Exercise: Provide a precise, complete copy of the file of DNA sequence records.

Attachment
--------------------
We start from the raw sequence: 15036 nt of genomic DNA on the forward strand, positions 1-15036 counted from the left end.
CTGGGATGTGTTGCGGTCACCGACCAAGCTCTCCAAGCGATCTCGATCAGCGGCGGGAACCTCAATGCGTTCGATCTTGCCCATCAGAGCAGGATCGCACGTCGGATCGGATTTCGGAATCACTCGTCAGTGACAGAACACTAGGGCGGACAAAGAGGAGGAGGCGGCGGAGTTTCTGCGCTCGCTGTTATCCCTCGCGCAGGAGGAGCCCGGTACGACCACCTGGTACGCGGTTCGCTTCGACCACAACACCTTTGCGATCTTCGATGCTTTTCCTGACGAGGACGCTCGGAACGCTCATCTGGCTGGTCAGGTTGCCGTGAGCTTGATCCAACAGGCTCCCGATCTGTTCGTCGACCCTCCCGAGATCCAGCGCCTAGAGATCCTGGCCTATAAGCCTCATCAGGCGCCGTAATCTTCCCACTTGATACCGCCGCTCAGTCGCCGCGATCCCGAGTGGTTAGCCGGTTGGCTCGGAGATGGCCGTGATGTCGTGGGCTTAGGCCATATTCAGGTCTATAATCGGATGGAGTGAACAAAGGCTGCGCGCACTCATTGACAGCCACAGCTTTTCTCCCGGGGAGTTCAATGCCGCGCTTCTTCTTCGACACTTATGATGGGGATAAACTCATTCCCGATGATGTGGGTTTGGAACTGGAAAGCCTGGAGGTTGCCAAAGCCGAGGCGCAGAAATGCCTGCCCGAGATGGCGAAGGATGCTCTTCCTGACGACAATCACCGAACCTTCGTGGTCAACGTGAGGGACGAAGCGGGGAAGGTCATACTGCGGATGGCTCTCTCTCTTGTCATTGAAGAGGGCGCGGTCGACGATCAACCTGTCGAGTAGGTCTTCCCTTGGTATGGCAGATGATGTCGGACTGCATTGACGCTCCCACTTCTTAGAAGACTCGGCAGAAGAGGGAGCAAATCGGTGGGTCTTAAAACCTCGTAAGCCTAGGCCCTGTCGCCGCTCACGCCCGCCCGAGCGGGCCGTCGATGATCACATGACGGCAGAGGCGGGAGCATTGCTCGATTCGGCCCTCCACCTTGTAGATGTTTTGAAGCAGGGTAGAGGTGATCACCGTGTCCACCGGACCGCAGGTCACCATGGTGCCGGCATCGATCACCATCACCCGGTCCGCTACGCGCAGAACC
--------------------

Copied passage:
We start from the raw sequence: 15036 nt of genomic DNA on the forward strand, positions 1-15036 counted from the left end.
CTGGGATGTGTTGCGGTCACCGACCAAGCTCTCCAAGCGATCTCGATCAGCGGCGGGAACCTCAATGCGTTCGATCTTGCCCATCAGAGCAGGATCGCACGTCGGATCGGATTTCGGAATCACTCGTCAGTGACAGAACACTAGGGCGGACAAAGAGGAGGAGGCGGCGGAGTTTCTGCGCTCGCTGTTATCCCTCGCGCAGGAGGAGCCCGGTACGACCACCTGGTACGCGGTTCGCTTCGACCACAACACCTTTGCGATCTTCGATGCTTTTCCTGACGAGGACGCTCGGAACGCTCATCTGGCTGGTCAGGTTGCCGTGAGCTTGATCCAACAGGCTCCCGATCTGTTCGTCGACCCTCCCGAGATCCAGCGCCTAGAGATCCTGGCCTATAAGCCTCATCAGGCGCCGTAATCTTCCCACTTGATACCGCCGCTCAGTCGCCGCGATCCCGAGTGGTTAGCCGGTTGGCTCGGAGATGGCCGTGATGTCGTGGGCTTAGGCCATATTCAGGTCTATAATCGGATGGAGTGAACAAAGGCTGCGCGCACTCATTGACAGCCACAGCTTTTCTCCCGGGGAGTTCAATGCCGCGCTTCTTCTTCGACACTTATGATGGGGATAAACTCATTCCCGATGATGTGGGTTTGGAACTGGAAAGCCTGGAGGTTGCCAAAGCCGAGGCGCAGAAATGCCTGCCCGAGATGGCGAAGGATGCTCTTCCTGACGACAATCACCGAACCTTCGTGGTCAACGTGAGGGACGAAGCGGGGAAGGTCATACTGCGGATGGCTCTCTCTCTTGTCATTGAAGAGGGCGCGGTCGACGATCAACCTGTCGAGTAGGTCTTCCCTTGGTATGGCAGATGATGTCGGACTGCATTGACGCTCCCACTTCTTAGAAGACTCGGCAGAAGAGGGAGCAAATCGGTGGGTCTTAAAACCTCGTAAGCCTAGGCCCTGTCGCCGCTCACGCCCGCCCGAGCGGGCCGTCGATGATCACATGACGGCAGAGGCGGGAGCATTGCTCGATTCGGCCCTCCACCTTGTAGATGTTTTGAAGCAGGGTAGAGGTGATCACCGTGTCCACCGGACCGCAGGTCACCATGGTGCCGGCATCGATCACCATCACCCGGTCCGCTACGCGCAGAACC